Continued from page 1
Let's look at an example
John has a client who sells baby furniture and products online, so he needed to find target audience for baby furniture. Putting his creative mind at work, he started thinking about who would want to buy baby beds and strollers. Not people with newborns - after all, they already own all of furniture they need. The true audience for his client is soon to become parents, grandparents, etc.
His next step was to use Comprehensive Search to try to determine what his target audience is looking for. John typed in "baby," and he found some very interesting results.
People searching for word "baby" were searching for keyword phrases like "baby names," "Baby Names," "Baby Boy Names," and so forth.
Bingo! He had angle he needed to get traffic to site. Rather than concentrating on actual product he was trying to sell, he thought of a way to pull in traffic through a different window. After all, what will his target audience be looking for on Internet? Ideas for names for their new babies!
John adds, "Keep in mind that this angle is also based on fact that babies are always on way, around world, day after day, which creates an extremely unique market for certain products. Understand advantages of identifying people's behavior, and you'll never look at keyword research quite same."
After he has captured visitors at his site, he can easily slide in fact that site is also selling baby products and furniture. He's gotten them to site, which is step #1; they are his target audience, which is step #2; and with compelling content, he can increase site's conversion rate to go along with increase in traffic.
How did John proceed? He created a page that focused on meanings of baby names.
Keep in mind that page he created has value and unique content. He didn't just toss together a page, simply for sake of getting a top ranking. Instead, he worked hard to find links all over Web to sites that offer meaning of baby names. His page offers tremendous value to search engine and users as a one-stop resource for finding links to meanings of baby names. Then, in strategically placed spots on page, he subtly added pictures of his client's products with links to related pages.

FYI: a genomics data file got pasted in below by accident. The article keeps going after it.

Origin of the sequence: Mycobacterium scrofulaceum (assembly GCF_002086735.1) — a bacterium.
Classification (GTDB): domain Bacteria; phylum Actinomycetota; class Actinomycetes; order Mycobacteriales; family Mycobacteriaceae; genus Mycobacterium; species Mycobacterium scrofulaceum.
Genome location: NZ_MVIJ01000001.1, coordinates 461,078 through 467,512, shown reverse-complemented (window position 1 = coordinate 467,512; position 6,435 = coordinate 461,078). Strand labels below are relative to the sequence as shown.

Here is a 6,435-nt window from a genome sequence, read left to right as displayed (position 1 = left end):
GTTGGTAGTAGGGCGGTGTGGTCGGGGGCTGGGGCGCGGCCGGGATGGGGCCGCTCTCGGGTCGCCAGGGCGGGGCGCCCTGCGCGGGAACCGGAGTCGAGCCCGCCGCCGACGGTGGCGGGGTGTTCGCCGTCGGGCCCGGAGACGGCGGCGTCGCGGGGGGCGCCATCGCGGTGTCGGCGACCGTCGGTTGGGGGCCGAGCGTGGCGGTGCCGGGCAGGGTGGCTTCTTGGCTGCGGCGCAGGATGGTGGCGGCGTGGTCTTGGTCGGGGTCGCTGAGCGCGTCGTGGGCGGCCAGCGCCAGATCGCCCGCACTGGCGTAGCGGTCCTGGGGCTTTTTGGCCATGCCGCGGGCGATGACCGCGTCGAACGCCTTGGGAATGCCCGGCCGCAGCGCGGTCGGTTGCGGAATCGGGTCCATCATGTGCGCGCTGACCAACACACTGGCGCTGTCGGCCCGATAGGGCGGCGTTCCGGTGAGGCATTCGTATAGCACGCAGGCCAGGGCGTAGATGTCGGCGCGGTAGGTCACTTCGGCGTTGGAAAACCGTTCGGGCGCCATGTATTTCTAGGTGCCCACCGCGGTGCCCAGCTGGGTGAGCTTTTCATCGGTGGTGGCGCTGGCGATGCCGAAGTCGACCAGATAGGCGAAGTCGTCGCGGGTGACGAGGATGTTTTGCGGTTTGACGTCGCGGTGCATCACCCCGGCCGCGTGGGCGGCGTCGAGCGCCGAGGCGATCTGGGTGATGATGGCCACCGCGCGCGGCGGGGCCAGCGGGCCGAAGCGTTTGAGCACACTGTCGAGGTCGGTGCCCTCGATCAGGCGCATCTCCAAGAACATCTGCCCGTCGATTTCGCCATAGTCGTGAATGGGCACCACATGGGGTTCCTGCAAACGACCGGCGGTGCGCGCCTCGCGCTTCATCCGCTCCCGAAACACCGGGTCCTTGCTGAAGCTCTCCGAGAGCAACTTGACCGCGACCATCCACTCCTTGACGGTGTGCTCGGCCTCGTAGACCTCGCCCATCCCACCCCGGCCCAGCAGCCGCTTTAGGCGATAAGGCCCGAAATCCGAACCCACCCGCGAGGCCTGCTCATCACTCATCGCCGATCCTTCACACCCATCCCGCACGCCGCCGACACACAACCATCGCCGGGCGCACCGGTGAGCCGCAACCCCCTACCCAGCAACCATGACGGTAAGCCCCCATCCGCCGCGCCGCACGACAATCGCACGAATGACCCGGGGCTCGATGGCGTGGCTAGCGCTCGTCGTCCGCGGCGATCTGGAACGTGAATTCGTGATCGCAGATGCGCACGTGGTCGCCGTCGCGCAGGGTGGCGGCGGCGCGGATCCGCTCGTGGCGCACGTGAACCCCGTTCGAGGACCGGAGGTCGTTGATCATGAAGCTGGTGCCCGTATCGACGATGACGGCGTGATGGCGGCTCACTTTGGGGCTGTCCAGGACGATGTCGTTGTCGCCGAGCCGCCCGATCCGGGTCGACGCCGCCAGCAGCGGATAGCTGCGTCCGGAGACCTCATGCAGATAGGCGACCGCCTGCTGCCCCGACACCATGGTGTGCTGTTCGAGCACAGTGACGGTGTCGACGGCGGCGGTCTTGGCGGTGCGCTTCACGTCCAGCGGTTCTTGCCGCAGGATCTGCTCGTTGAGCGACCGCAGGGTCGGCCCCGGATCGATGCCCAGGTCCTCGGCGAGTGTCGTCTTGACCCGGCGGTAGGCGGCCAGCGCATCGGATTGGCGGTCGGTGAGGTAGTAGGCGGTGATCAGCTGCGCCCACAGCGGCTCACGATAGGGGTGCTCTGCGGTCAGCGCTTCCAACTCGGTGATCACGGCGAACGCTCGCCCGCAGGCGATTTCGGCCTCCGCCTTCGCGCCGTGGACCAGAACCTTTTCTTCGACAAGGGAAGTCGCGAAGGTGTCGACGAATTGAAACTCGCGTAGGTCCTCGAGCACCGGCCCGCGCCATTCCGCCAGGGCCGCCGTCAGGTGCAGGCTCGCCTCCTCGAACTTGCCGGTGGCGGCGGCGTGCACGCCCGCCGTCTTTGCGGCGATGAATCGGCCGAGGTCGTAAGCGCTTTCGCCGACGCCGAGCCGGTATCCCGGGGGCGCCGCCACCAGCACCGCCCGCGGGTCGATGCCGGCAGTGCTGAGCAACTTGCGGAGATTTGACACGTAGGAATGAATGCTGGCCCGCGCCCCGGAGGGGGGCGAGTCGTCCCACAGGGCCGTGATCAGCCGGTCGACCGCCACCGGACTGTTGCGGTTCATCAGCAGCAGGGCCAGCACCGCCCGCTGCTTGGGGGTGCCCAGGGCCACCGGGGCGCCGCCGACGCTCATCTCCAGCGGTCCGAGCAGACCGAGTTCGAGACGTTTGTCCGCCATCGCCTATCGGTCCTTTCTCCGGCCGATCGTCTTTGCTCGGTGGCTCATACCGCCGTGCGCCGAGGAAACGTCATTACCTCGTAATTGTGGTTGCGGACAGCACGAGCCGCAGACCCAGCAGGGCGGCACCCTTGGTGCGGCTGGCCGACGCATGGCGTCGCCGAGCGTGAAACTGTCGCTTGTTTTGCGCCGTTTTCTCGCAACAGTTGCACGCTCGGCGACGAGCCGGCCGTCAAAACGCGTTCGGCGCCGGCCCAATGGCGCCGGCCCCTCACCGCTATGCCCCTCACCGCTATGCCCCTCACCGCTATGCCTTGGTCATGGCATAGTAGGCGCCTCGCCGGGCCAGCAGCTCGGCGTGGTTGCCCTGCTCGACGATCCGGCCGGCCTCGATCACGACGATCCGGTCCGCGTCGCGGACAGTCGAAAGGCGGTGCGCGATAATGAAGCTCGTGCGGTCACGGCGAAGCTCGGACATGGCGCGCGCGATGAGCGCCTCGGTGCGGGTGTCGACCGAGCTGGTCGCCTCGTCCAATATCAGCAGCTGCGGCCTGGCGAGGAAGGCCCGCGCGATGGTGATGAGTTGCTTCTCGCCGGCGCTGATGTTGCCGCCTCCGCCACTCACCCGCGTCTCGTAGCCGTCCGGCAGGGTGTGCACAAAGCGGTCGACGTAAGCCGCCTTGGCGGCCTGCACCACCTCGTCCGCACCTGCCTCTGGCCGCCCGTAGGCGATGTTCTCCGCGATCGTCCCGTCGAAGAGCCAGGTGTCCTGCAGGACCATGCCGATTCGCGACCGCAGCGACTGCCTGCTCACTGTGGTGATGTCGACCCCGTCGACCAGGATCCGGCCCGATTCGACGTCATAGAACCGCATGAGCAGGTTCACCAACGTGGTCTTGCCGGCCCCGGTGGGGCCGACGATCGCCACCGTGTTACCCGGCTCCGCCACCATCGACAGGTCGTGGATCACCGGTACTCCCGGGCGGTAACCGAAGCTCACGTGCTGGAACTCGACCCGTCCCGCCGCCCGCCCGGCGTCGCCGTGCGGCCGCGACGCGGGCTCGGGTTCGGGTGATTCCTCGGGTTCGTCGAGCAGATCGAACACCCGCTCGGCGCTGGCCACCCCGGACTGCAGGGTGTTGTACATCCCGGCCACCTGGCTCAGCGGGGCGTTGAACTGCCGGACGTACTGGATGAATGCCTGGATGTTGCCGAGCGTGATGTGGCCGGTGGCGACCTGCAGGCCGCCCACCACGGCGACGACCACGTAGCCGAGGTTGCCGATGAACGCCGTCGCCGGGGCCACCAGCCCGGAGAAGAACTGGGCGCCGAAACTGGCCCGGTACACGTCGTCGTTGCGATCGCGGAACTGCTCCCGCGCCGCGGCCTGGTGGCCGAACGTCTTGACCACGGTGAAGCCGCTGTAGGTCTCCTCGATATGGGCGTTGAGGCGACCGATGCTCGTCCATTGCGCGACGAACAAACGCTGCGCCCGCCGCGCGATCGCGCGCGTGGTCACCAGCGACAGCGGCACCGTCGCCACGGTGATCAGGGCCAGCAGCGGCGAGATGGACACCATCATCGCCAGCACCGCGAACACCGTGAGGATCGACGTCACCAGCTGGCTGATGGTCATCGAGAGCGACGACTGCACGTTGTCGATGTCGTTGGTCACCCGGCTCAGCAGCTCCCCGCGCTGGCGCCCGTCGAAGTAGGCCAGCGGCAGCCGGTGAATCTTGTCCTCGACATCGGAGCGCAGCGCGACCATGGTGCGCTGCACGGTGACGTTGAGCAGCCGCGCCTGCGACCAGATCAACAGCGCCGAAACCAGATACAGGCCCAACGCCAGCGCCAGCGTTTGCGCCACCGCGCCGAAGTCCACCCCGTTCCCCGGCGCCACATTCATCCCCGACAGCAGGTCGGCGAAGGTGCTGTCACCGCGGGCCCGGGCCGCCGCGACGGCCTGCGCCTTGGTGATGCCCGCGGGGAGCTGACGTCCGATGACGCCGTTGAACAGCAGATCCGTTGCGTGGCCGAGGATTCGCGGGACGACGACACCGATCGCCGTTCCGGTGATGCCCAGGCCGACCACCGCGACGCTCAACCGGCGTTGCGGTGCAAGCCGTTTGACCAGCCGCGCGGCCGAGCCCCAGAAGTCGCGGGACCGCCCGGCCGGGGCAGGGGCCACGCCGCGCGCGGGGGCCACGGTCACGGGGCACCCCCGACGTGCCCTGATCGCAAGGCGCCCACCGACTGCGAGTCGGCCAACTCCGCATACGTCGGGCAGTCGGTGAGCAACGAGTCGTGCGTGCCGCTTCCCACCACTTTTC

John explains, "Don't ever trick your audience or they will simply never buy. Give them exactly what they are looking for right up front. In this example, I created a page that offers baby names and meanings of baby names, and I subtly offered a few product listings or links to my client's storefront. It is essential that you always provide content related to their search first, and then offer links to appropriate products within your client's site."
The bottom line?
How did John's strategy work out for his client? The baby names page alone pulls in an additional 500 unique visitors of extremely targeted traffic each month.
John adds, "I cannot give you percentage in terms of exact increase in sales, but I can tell you that client has been very pleased with results."
Remember that this is just one page that John added to site.
He explains, "Had I really wanted to pull out all stops, I could have created several entry pages around this one theme. For example, targeting keyword phrases such as: 'most popular baby names,' etc. You could also build content right into site and extend it through all of races:
* Spanish baby names
* Italian baby names
* Jewish baby name
* French baby names"
(See Part 2)
Robin Nobles is the Director of Training of the Academy of Web Specialists (http://www.academywebspecialists.com), where she has trained several thousand people in her online courses in search engine marketing strategies (http://www.onlinewebtraining.com). She also teaches 3-day "hands on" search engine marketing workshops in locations across the globe with Search Engine Workshops (http://www.searchengineworkshops.com.